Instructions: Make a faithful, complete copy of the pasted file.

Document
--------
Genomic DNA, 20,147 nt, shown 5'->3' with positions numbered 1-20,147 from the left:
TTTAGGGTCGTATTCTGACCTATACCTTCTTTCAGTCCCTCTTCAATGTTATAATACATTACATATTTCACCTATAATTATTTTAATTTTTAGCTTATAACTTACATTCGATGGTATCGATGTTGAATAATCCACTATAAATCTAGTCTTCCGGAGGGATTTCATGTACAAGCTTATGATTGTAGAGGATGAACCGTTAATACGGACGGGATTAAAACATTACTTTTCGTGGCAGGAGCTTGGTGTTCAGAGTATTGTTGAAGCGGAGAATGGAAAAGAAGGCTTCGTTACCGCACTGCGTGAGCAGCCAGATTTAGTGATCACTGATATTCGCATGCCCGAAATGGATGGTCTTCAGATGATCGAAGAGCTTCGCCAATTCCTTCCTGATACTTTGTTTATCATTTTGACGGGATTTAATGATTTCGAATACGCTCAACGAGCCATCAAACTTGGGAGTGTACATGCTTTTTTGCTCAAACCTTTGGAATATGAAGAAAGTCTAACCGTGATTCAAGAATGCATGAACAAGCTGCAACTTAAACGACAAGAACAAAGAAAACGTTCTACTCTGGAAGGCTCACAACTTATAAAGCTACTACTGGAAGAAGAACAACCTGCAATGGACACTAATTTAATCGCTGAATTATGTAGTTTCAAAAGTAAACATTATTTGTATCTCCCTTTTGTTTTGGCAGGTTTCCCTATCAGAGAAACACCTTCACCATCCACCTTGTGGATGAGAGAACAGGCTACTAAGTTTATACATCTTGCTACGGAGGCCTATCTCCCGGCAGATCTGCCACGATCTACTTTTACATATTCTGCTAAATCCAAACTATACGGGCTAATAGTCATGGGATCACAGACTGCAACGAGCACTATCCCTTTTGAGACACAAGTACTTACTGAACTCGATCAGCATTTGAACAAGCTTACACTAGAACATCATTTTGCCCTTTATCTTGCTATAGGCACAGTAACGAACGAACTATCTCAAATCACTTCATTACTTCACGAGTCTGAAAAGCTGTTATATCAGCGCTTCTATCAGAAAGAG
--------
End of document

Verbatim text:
Genomic DNA, 20,147 nt, shown 5'->3' with positions numbered 1-20,147 from the left:
TTTAGGGTCGTATTCTGACCTATACCTTCTTTCAGTCCCTCTTCAATGTTATAATACATTACATATTTCACCTATAATTATTTTAATTTTTAGCTTATAACTTACATTCGATGGTATCGATGTTGAATAATCCACTATAAATCTAGTCTTCCGGAGGGATTTCATGTACAAGCTTATGATTGTAGAGGATGAACCGTTAATACGGACGGGATTAAAACATTACTTTTCGTGGCAGGAGCTTGGTGTTCAGAGTATTGTTGAAGCGGAGAATGGAAAAGAAGGCTTCGTTACCGCACTGCGTGAGCAGCCAGATTTAGTGATCACTGATATTCGCATGCCCGAAATGGATGGTCTTCAGATGATCGAAGAGCTTCGCCAATTCCTTCCTGATACTTTGTTTATCATTTTGACGGGATTTAATGATTTCGAATACGCTCAACGAGCCATCAAACTTGGGAGTGTACATGCTTTTTTGCTCAAACCTTTGGAATATGAAGAAAGTCTAACCGTGATTCAAGAATGCATGAACAAGCTGCAACTTAAACGACAAGAACAAAGAAAACGTTCTACTCTGGAAGGCTCACAACTTATAAAGCTACTACTGGAAGAAGAACAACCTGCAATGGACACTAATTTAATCGCTGAATTATGTAGTTTCAAAAGTAAACATTATTTGTATCTCCCTTTTGTTTTGGCAGGTTTCCCTATCAGAGAAACACCTTCACCATCCACCTTGTGGATGAGAGAACAGGCTACTAAGTTTATACATCTTGCTACGGAGGCCTATCTCCCGGCAGATCTGCCACGATCTACTTTTACATATTCTGCTAAATCCAAACTATACGGGCTAATAGTCATGGGATCACAGACTGCAACGAGCACTATCCCTTTTGAGACACAAGTACTTACTGAACTCGATCAGCATTTGAACAAGCTTACACTAGAACATCATTTTGCCCTTTATCTTGCTATAGGCACAGTAACGAACGAACTATCTCAAATCACTTCATTACTTCACGAGTCTGAAAAGCTGTTATATCAGCGCTTCTATCAGAAAGAG